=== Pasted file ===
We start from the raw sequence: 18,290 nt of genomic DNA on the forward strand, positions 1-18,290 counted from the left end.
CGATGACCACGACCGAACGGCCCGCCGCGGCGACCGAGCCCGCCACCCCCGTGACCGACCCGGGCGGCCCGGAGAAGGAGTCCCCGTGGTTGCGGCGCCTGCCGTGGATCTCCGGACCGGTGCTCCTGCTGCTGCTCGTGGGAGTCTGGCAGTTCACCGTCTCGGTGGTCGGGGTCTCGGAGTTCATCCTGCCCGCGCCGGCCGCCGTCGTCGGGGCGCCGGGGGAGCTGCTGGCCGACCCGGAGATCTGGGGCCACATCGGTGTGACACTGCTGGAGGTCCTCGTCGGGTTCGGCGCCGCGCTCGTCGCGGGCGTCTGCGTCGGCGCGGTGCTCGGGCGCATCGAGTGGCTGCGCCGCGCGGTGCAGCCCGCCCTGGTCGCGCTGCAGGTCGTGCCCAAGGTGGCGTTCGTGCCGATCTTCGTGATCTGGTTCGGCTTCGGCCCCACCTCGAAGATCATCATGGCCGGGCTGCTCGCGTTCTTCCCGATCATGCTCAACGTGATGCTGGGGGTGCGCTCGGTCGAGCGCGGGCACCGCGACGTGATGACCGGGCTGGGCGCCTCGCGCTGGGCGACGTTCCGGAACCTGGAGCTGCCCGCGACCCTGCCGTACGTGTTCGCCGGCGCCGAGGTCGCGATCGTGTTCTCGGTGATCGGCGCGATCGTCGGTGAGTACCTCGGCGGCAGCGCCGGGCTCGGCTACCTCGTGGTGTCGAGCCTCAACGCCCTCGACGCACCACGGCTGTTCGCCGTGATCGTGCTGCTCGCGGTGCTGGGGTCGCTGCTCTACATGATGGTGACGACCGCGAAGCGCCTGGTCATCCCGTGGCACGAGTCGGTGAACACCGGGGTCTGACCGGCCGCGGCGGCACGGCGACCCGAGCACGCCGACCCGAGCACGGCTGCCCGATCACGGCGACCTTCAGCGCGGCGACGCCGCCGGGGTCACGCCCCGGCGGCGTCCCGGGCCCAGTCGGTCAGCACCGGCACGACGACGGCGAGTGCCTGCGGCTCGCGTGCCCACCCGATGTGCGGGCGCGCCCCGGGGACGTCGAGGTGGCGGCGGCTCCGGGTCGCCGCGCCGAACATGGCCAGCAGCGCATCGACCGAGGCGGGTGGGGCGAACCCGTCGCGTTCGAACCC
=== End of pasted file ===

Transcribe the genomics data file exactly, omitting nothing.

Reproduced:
We start from the raw sequence: 18,290 nt of genomic DNA on the forward strand, positions 1-18,290 counted from the left end.
CGATGACCACGACCGAACGGCCCGCCGCGGCGACCGAGCCCGCCACCCCCGTGACCGACCCGGGCGGCCCGGAGAAGGAGTCCCCGTGGTTGCGGCGCCTGCCGTGGATCTCCGGACCGGTGCTCCTGCTGCTGCTCGTGGGAGTCTGGCAGTTCACCGTCTCGGTGGTCGGGGTCTCGGAGTTCATCCTGCCCGCGCCGGCCGCCGTCGTCGGGGCGCCGGGGGAGCTGCTGGCCGACCCGGAGATCTGGGGCCACATCGGTGTGACACTGCTGGAGGTCCTCGTCGGGTTCGGCGCCGCGCTCGTCGCGGGCGTCTGCGTCGGCGCGGTGCTCGGGCGCATCGAGTGGCTGCGCCGCGCGGTGCAGCCCGCCCTGGTCGCGCTGCAGGTCGTGCCCAAGGTGGCGTTCGTGCCGATCTTCGTGATCTGGTTCGGCTTCGGCCCCACCTCGAAGATCATCATGGCCGGGCTGCTCGCGTTCTTCCCGATCATGCTCAACGTGATGCTGGGGGTGCGCTCGGTCGAGCGCGGGCACCGCGACGTGATGACCGGGCTGGGCGCCTCGCGCTGGGCGACGTTCCGGAACCTGGAGCTGCCCGCGACCCTGCCGTACGTGTTCGCCGGCGCCGAGGTCGCGATCGTGTTCTCGGTGATCGGCGCGATCGTCGGTGAGTACCTCGGCGGCAGCGCCGGGCTCGGCTACCTCGTGGTGTCGAGCCTCAACGCCCTCGACGCACCACGGCTGTTCGCCGTGATCGTGCTGCTCGCGGTGCTGGGGTCGCTGCTCTACATGATGGTGACGACCGCGAAGCGCCTGGTCATCCCGTGGCACGAGTCGGTGAACACCGGGGTCTGACCGGCCGCGGCGGCACGGCGACCCGAGCACGCCGACCCGAGCACGGCTGCCCGATCACGGCGACCTTCAGCGCGGCGACGCCGCCGGGGTCACGCCCCGGCGGCGTCCCGGGCCCAGTCGGTCAGCACCGGCACGACGACGGCGAGTGCCTGCGGCTCGCGTGCCCACCCGATGTGCGGGCGCGCCCCGGGGACGTCGAGGTGGCGGCGGCTCCGGGTCGCCGCGCCGAACATGGCCAGCAGCGCATCGACCGAGGCGGGTGGGGCGAACCCGTCGCGTTCGAACCC